I'm a big fan of being frugal where you can and where it doesn't matter as much, so that you can afford the things that you really need when it's crucial. I wasn't always like this; I didn't used to have a very good handle on money when I was in my twenties.
I took a bible study on Financial Stewardship from Crown Ministries and it was eye opening. It really brought home to me that stewardship wasn't just about how you spent your money, it was also about how well you used your resources. Instead of buying something at full price, buy it slightly used or on sale, recycle or continue to use.
I've found that most people who have to have something brand new all the time have more personal ego and pride involved than common sense. It's not that new isn't fun or nice, but when you refuse to shop second hand or take it with a bad attitude when it helps your long term goals then it seems to me to be very self centered.
I was just thinking the other day of all the things we do that help cut costs around here.
With food, I make a lot of my own items. I make my own oatmeal and pancakes for breakfast. And I don't mean with a mix; I make it by taking an extra 5 minutes to get the items out of the pantry, measure them and cook. 5 minutes! And you would not believe how much money that saves. If I had a waffle iron, I'd make my own waffles in big batches, freeze them and then have my own Eggos for breakfast! If I had more freezer space and if Rafe was home, I'd make breakfast sandwiches and freeze them also. If anyone is interested, I can post our breakfast menus sometime.
I buy tubs of plain yogurt and use them in place of sour cream (healthy and cost effective). I also use plain yogurt in smoothies, especially if I am using canned peaches or other fruits that already have syrup. I mix jam in with it to create my own flavored yogurts. When I find flavored yogurts on sale, I mix equal amounts of plain yogurt into the prepared yogurt and then have twice as much. Over the years the yogurts have become sweeter and sweeter, and you'd be surprized at how much flavor is in it when you mix it, with much less sugar.
We do the same thing with fruit juices. We cut all our juices in half. Neither Rafe nor I like super sweet things, so we cut our juices. They are much more refreshing and thirst quenching, without that sickly sweet after taste.
We use meat as a condiment, not always the main ingredient in a meal. We use lots of rice and beans, and lots of intense seasonings to perk up meals.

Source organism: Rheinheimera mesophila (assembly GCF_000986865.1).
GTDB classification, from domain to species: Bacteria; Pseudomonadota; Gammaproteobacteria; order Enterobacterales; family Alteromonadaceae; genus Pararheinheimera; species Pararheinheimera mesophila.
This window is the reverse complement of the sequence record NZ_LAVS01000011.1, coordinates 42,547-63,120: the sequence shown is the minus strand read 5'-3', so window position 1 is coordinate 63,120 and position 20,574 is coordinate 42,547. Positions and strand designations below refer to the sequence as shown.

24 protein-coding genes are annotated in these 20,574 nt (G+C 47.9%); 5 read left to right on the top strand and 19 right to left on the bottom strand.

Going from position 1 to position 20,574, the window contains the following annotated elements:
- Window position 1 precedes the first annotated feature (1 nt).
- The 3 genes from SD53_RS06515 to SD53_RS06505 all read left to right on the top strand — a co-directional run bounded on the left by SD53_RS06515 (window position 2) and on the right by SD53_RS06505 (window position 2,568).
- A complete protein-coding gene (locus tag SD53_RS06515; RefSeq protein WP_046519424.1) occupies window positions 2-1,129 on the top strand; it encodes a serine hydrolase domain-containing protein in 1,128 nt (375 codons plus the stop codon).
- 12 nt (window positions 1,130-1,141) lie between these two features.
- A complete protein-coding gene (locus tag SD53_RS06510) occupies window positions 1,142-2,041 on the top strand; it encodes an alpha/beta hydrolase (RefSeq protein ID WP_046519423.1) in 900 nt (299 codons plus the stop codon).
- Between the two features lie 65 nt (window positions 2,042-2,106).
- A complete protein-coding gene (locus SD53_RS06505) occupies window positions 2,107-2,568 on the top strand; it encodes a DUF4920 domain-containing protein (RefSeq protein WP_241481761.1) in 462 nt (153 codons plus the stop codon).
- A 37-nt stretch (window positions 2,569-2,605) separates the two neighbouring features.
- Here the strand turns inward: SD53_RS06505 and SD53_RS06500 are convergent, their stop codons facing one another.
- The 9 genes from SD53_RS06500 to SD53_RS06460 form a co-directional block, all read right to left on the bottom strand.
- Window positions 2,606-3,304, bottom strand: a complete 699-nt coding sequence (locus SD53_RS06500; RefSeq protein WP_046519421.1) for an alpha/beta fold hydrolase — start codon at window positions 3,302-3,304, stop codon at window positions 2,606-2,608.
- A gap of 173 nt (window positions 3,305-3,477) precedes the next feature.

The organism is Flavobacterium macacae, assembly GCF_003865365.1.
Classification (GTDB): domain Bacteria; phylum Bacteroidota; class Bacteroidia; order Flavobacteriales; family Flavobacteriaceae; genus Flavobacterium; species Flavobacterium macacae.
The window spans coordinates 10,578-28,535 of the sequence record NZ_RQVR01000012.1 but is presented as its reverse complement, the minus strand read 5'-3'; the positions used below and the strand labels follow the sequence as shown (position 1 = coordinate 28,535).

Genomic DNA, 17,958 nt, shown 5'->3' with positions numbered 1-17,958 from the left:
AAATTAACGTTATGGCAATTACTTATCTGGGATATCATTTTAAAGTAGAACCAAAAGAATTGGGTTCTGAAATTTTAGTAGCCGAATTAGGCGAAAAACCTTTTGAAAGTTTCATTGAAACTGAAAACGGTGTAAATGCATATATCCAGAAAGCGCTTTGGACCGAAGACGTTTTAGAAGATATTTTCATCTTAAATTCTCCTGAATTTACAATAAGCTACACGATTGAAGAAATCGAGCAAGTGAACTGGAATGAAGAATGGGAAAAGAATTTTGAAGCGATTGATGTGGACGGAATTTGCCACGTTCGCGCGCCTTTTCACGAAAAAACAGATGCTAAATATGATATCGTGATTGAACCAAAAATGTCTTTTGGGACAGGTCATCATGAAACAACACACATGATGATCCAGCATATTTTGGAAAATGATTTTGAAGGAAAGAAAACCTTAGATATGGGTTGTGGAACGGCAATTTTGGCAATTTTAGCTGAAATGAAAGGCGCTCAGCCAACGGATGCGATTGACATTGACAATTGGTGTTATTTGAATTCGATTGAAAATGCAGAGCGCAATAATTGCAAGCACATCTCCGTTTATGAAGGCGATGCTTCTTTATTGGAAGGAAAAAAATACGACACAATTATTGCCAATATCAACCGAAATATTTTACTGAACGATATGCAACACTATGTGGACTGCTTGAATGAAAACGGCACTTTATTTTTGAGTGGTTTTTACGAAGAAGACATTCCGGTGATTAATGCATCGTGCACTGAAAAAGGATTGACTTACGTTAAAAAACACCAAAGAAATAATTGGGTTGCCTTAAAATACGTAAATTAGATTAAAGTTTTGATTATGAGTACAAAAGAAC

I tear our dryer sheets in half (thanks to Connie for that tip) and they work just as well. The only difference is that the smell isn't as intense.
Our cars are paid for and we're going to drive them till they drop. Yes, we do wish we had a fancy new car. And truck. But there are other goals we're working on that are more important.
If Amelia really needs something, then I buy it at a thrift store. Last week I went to Goodwill and I found a great pair of sandals for her for 1.99, and a pair of tennis shoes for 2.99, and honestly, that's a little pricey to me. But they were almost brand new, the tennis shoes were still in the box. I'll take pictures and post them later. I browse Freecycle (where everything is free), Craigs List and Parris Island Yard Sales (online garage sales similar to Craig's List but with pictures). I found 2 brand new huge coloring books that were originally priced at $6 for $1. And I picked up some books for her at 50 cents each.
When I shop for Amelia, I think about the end use of the clothes. Do I need super perfect cute shorts and top when she is going to be using them for play clothes outside? She gardens with me, so they are just going to get muddy and dirty - that's half the fun of being a kid! So I pick up jeans for 75 cents and shorts for a quarter. Believe it or not, I've found Goodwill is pricier than the volunteer run thrift shops. These shops are usually for good causes - there is one here for abused children, and another one for cancer patients. They don't have the same overhead that consignment shops or resale shops have so their prices are much cheaper.
Would I love to have brand new? Do I look longingly at the doll houses and other toys for her? Absolutely. But our money can go farther when we bargain shop. All those pennies here and there added up to us being able to pay off all our credit card debt this year, our cars a few years ago, and start saving for our retirement and future college for Amelia. That money is what helps us be able to fly home when emergencies happen (as happened one right after the other for a few years in a row), or to fly or drive home to visit family because it's cost prohibitive for them to visit us. It helps us to have date nights (when he's home), or to explore the unique areas we live in and will never have a chance to see again.
I guess it's all about choices. You have to decide what you're willing to do without in order to afford what you need and what you want. For some people, cutting their juice in half with water would be the worst possible thing they could think of, but perhaps they would easily bike to work instead of walk. Especially in these times, you have to take a hard look at giving up something in order to get what you want.